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      Recipes & Guides

      Tea of the Season: Jun Shan Yin Zhen Yellow tea

      Tea of the Season: Jun Shan Yin Zhen Yellow tea

      As days continue to get shorter and evening brings a slight chill, thoughts start to turn towards the comfort of warm tea. Finally, tea season is here, and with it, an in-depth look at some of our most esoteric teas to continue your journey through tea.

      Our favorite tea of the season is Jun Shan Yin Zhen Yellow tea from Hunnan. We love the beautiful uniformed leaves, pungent aroma, and deep taste that represents a classic Chinese green tea bitterness. Yellow tea is a hybrid style between white tea in appearance and leaf picking and green tea. It is quite laborious to process the green tea and then wrap it in cloth to oxidize from green to yellow. The final step is a flash roast at high temperatures over charcoal which fixes the tea from further oxidation and imbues it with this hint of smoke that is sharp and mysterious.

      Yellow tea is one of the rarest teas in China due to the very short picking window and overall harvesting compared to other teas. The standard of quality requires that each bud contains two developed leaves inside and the picking timing is crucial. After brewing this tea, please take one of the buds and open it, you will be amazed!

      This year's Yellow tea is quite exceptional in both shape and overall taste and aroma. The complexity of sweetness at the beginning compared to the sharpness of the ending is remarkable. This aftertaste is not just simple bitterness but also a mouthfeel that resonates in the empty cup and on the palette. It is a big flavor that surprises you every time considering it is a relatively light tea and the aroma makes your eyebrows pop up in amazement. Boil some water, brew the tea, smile, and enjoy the moment.

      Shin & Stefen 

       

       

       

      Kouridashi Gyokuro Ice Brewing

      Kouridashi Gyokuro Ice Brewing

      Gyokuro is one of Japan's highest regarded teas for it's demanding growing methods and requiring a high level of technical skill to produce.  Brewing this tea is equally challenging in terms of using the right water temperature, and amount of water to tea ratio. However, there is one fail proof way that is seasonally appropriate for the summer! Kouridashi or ice brewing is a simple and unique way to perfectly make any Gyokuro by using a large piece of ice and laying it on top of the tea.  After about 30minutes enough of the ice should have melted to gradually steep the tea and provide a small amount of pure umami! Throughout the day as the ice melts you can continue to enjoy the delicately brewed tea.  

      Directions:

      120ml houhin, shiboridashi, or a spouted bowl

      10g of Gyokuro

      1 large ice cube (several smaller ones will do but will melt much faster)

      1 small glass or cup

      Add the tea to the bottom of the bowl and try to create one small pile for the ice cube to lay on.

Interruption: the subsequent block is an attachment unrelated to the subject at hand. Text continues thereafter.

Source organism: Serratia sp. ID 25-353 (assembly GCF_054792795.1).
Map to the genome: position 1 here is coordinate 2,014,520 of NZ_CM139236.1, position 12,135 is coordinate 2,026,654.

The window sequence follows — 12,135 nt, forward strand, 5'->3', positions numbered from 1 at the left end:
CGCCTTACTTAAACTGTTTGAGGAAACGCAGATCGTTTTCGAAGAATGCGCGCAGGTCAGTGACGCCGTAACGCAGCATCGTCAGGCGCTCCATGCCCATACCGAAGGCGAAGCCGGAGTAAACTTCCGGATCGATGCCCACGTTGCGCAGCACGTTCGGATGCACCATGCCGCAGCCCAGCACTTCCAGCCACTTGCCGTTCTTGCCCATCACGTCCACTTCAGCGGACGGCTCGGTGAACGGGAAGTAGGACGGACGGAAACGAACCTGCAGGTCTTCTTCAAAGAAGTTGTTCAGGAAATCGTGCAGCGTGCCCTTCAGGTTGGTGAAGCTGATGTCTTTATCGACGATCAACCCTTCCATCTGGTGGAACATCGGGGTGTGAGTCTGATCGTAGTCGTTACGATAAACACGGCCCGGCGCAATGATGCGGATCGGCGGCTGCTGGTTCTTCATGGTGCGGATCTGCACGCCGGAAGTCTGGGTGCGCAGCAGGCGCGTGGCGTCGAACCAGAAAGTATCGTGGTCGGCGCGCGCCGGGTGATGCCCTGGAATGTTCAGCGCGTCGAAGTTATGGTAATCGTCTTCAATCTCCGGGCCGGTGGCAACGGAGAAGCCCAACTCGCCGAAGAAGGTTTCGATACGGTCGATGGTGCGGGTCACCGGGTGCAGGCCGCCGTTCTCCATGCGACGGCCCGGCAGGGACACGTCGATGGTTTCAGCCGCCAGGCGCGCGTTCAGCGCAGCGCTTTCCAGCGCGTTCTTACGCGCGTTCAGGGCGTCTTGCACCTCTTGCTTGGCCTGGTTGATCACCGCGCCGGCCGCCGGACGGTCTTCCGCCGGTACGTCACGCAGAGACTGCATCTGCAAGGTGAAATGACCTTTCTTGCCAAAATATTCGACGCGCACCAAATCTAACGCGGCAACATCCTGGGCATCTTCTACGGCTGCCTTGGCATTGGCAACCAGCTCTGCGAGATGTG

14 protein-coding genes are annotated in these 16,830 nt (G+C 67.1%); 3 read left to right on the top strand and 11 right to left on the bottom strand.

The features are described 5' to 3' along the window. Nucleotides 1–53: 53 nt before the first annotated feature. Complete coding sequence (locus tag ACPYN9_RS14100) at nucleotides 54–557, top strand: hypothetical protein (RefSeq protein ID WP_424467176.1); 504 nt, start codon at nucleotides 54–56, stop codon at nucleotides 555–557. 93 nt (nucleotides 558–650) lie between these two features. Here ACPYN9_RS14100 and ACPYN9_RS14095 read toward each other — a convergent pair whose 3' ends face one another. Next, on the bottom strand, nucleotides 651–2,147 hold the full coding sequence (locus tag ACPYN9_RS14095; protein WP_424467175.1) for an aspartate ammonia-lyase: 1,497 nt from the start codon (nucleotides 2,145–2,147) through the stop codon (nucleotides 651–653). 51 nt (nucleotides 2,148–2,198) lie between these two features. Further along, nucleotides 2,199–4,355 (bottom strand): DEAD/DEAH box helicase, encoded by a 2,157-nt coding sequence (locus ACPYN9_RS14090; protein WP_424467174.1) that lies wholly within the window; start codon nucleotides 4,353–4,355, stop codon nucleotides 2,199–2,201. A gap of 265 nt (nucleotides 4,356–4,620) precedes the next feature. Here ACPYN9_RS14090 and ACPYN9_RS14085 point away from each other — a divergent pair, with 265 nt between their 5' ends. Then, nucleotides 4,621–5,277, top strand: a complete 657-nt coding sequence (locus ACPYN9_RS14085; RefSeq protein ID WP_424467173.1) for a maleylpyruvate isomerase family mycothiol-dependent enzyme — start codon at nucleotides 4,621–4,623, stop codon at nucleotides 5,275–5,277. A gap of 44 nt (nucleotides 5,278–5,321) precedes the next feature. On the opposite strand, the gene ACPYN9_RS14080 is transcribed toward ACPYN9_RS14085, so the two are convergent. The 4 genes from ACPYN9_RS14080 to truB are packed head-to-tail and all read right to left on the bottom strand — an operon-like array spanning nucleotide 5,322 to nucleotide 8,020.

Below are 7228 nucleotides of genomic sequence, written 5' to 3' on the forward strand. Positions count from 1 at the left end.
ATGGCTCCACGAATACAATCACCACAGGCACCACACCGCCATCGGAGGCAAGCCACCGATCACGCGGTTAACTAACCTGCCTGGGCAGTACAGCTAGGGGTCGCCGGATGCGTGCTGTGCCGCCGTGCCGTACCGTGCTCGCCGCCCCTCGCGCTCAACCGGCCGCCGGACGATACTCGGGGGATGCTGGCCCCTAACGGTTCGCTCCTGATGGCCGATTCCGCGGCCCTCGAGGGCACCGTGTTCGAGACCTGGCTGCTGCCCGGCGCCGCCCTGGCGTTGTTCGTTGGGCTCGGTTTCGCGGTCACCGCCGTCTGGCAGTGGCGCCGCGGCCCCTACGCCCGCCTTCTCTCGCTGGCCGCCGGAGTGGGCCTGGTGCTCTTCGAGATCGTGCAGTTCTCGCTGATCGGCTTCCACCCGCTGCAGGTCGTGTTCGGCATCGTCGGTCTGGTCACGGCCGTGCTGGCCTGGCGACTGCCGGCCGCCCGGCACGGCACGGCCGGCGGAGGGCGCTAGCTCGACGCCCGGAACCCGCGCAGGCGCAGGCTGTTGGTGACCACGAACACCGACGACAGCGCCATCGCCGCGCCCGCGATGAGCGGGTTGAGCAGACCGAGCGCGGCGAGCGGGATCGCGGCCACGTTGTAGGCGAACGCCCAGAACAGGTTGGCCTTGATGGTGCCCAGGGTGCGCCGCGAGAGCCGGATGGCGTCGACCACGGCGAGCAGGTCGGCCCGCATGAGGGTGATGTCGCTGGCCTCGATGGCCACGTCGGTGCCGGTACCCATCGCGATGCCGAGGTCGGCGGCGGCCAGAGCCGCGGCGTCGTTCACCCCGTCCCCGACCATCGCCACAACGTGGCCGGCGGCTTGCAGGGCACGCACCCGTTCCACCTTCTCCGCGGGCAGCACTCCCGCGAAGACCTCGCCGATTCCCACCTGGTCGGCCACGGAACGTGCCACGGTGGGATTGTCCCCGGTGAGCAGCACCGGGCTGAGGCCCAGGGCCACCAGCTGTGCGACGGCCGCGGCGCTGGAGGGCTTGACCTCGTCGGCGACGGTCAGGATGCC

Allow the ice to slowly melt and when a small pool of liquid is visible, pour it into your cup, keeping the ice and tea in the bowl. 

       

      Continue to pour yourself a small amount at a time for optimum sensory impact but enjoy it within half a day to keep the leaves from oxidizing.  Feel free to add more ice to continue brewing the tea.  

      Tea Dealers Uji Gyokuro

      Summer Matcha

      Summer Matcha

      Our favorite Matcha recipes to cool things down

      Matcha is one of the most versatile teas that we enjoy during the summer since it doesn't require heat or a teapot.  In this early summer newsletter, we will share with you some fun recipes that can freshen up your matcha game!

      .

      Matcha Fizz

      A light matcha drink made with carbonated water that is incredibly easy and thirst-quenching.  By using only a very small amount of matcha, we get less caffeine and a captivating translucent green color that gently flavors the water. 

      1/2 teaspoon or 1/2g of Shouraku Matcha

      10oz of carbonated water or mineral water with strong carbonation

      spouted bowl for mixing

      10-12oz glass

      Chasen or any type of whisk

      Sift the matcha into the mixing bowl and add about 1oz of the carbonated water.  Gently whisk the matcha and water together but not too much to preserve some of the bubbles from the water.  The point is to get a good consistency and not create foam. Add plain carbonated water to the glass first and then slowly pour the matcha mix on top.  The carbonation will react strongly so do it slowly so it doesn't foam over.  Enjoy! 

       

      Summer Iced Matcha

      Our Summer Iced Matcha is not as thick and meant to quench your thirst with a little bit of energy boost for that midday drag after being in the sun.  We always recommend using good quality water and ice cubes.  It will bring out the best taste of your matcha! 

      1 liter cold bottled or filtered water

      2 teaspoon (5-6g) of sifted matcha

      1 liter pitcher

      Add the matcha to a bowl and incorporate some of the water so that you can whisk it together and get a good consistency.  Add more water into the mixture we just created so that it will pour easily into the pitcher and not leave too much matcha stuck on the bowl.  Add some ice to the pitcher and top off with the remaining water.  Time to sit back and enjoy!  We recommend that you drink it within 30-60 minutes after making since the matcha will start to oxidize and turn brown after it comes in contact with the water.